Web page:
Programming Java threads in the real world, Part 9

More threads in an object-oriented world: Synchronous dispatchers, active objects, detangling console I/O

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public synchronized void remove_all_handlers()
    {   events.clear();
    }
    /**
     |    Dispatch the actions "iterations" times. Use -1 for "forever." This function is not synchronized so that the list of events can be modified while the dispatcher is running. The method makes a clone of the event list and then executes from the clone on each iteration through the list of subscribers. Events added to the list will be executed starting with the next iteration.
     */
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public void dispatch( int iterations )
    {
        // Dispatch operations. A simple copy-and-dispatch-from-copy
        // strategy is used, here. Eventually, I'll replace this code
        // with a <code>Multicaster</code>.
        if( events.size() > 0 )
            while( iterations==-1 || --iterations >= 0 )
            {
                Object[] snapshot;
synchronized( this )
                {   snapshot = events.toArray();
                }
                for( int i = 0; i < snapshot.length; ++i )
                {   ((Runnable)snapshot[i]).run();
                    Thread.currentThread().yield();
                }
            }
    }
    /**
     |    

Dispatch actions "iterations" number of times, with an action dispatched every "interval" milliseconds. Note that the last action executed takes up the entire time slot, even if the run() function itself doesn't take "interval" milliseconds to execute. Also note that the timing will be irregular if any run() method executes in more than "interval" milliseconds. If you want a time interval between iterations, but not between the operations performed in a single iteration, just insert a Runnable action that sleeps for a fixed number of milliseconds.

@param iterations`

number of times to loop through the actions executing them. Use -1 to mean "forever." #param interval An action is executed every "interval" milliseconds.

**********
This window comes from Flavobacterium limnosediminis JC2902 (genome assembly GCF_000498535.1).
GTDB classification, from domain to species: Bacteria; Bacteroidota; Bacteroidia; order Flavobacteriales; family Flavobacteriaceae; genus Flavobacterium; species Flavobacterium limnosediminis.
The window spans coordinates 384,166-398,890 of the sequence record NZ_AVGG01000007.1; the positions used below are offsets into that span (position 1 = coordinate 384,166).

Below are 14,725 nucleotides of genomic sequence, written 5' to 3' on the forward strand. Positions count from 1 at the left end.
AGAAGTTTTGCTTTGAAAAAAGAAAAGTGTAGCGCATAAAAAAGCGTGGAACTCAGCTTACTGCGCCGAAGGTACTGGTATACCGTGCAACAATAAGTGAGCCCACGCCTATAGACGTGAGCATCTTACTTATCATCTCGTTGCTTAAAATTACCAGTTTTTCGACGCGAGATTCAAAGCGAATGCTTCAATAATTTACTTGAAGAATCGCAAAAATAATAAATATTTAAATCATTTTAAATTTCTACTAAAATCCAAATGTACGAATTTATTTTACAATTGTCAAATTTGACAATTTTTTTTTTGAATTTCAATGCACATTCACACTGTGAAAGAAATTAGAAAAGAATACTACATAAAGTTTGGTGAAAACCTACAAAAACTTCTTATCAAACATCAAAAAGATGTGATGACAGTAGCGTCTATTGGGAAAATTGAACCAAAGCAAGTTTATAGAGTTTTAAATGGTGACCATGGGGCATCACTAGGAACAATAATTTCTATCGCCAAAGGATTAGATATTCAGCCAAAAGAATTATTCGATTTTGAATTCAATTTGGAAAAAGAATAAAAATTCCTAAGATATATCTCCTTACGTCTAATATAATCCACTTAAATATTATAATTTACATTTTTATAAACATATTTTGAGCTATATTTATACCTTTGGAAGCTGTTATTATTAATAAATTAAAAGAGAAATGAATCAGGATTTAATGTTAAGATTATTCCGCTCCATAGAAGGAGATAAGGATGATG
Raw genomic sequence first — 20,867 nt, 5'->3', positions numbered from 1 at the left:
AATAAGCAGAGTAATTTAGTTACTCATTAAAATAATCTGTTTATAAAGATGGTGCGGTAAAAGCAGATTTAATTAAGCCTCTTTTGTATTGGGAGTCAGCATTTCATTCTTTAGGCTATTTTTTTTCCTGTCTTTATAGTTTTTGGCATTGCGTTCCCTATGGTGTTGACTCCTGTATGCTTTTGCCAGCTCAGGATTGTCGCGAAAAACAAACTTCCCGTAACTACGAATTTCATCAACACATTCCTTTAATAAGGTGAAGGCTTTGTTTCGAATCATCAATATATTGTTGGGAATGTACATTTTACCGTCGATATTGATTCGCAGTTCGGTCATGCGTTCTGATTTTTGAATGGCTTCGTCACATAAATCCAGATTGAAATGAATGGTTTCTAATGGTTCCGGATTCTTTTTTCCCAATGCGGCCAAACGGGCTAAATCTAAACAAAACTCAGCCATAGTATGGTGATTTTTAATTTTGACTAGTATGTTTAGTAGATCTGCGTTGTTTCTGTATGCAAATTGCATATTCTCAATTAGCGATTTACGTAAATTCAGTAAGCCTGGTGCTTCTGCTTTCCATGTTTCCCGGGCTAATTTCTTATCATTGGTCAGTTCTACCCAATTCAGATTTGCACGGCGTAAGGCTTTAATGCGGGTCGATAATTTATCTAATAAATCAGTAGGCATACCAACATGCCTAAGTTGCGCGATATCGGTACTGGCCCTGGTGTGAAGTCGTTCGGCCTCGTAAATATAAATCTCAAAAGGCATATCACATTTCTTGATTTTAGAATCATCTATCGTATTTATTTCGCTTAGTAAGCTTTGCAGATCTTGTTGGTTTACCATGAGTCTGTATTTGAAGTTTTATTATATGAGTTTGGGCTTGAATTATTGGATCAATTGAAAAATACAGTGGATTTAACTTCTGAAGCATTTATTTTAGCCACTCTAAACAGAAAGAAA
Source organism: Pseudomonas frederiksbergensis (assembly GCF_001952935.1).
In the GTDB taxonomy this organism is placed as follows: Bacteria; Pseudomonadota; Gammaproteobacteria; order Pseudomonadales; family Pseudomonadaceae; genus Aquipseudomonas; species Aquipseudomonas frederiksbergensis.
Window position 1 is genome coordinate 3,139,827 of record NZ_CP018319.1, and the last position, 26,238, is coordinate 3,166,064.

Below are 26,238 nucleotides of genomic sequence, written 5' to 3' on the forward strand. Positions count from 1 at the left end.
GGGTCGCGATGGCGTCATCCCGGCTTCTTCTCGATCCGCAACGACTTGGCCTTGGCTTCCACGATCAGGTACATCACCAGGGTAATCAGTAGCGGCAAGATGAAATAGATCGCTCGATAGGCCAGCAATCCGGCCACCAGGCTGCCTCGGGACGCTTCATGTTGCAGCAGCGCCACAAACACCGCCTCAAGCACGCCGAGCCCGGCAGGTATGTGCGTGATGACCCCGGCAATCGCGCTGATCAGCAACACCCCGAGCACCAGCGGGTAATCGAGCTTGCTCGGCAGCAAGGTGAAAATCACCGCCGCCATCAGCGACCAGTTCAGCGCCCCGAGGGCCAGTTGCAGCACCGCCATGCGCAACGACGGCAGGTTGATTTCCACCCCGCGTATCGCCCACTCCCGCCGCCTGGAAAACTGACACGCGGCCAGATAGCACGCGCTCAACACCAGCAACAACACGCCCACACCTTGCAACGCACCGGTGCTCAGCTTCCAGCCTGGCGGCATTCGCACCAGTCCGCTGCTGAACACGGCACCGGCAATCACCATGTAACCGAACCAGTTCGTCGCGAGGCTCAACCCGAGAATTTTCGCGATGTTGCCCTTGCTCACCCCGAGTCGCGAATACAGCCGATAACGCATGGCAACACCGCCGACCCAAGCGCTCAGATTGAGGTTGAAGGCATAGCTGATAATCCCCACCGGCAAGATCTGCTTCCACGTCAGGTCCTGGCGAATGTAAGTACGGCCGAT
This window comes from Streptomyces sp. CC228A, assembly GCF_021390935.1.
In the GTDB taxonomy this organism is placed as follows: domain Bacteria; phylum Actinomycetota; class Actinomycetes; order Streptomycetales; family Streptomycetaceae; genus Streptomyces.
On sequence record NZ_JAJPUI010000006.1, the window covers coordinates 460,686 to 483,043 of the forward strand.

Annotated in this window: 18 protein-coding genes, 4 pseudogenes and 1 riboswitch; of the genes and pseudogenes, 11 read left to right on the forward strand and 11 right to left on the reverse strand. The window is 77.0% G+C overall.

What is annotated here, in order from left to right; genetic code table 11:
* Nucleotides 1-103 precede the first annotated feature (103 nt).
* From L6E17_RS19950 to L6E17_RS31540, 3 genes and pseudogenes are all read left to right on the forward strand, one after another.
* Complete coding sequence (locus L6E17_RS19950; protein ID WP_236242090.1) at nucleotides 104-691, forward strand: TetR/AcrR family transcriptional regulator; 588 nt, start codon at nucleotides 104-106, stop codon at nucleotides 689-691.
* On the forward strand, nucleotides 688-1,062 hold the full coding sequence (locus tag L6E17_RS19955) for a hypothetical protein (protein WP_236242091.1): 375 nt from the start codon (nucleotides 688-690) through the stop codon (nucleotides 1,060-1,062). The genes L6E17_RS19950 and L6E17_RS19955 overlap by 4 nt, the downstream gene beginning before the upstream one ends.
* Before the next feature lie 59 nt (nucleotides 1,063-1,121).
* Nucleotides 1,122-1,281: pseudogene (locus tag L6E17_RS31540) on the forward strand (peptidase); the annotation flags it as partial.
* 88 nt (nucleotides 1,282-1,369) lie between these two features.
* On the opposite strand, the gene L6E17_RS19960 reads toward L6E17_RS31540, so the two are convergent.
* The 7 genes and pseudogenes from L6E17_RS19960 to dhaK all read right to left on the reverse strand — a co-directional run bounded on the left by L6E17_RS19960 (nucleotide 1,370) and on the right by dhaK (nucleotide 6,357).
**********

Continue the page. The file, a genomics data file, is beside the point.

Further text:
*/
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public void metered_dispatch( int iterations, int interval )
    {
        Alarm timer = new Alarm( interval, Alarm.MULTI_SHOT );
        timer.start();
        while( iterations==-1 || --iterations >= 0 )
        {
            Object[] snapshot;
            synchronized( this )
            {   snapshot = events.toArray();
            }
            for( int i = 0; i < snapshot.length; ++i )
            {   ((Runnable)snapshot[i]).run();
                timer.await();
                timer.start();
            }
        }
        timer.stop();
    }
static public class Test
    {
        // Execute the test with:
        //  java "com.holub.asynch.Synchronous_dispatcher\$Test"
        //
public static void main( String[] args )
        {
            Synchronous_dispatcher dispatcher = 
                                        new Synchronous_dispatcher();
            dispatcher.add_handler( 
                new Runnable()
 {   public void run()
                    {   System.out.print("hello");
                    }
                }
            );
            dispatcher.add_handler(
                new Runnable()
 {   public void run()
                    {   System.out.println(" world");
                    }
                }
            );
            dispatcher.dispatch( 1 );
            dispatcher.metered_dispatch( 2, 1000 );
            //------------------------------------------------
            // Test two tasks, passed to the dispatcher as arrays
            // of chunks. Should print:
            //          Hello (Bonjour) world (monde)
            Runnable[] first_task =
            {   new Runnable(){ public void run(){ System.out.print("Hello"); }},
                new Runnable(){ public void run(){ System.out.print(" World");}}
            };
            Runnable[] second_task =
            {   new Runnable(){ public void run(){ System.out.print(" Bonjour");}},
                new Runnable(){ public void run(){ System.out.print(" Monde"  );}}
            };
            dispatcher = new Synchronous_dispatcher();
            dispatcher.add_handler( first_task  );
            dispatcher.add_handler( second_task );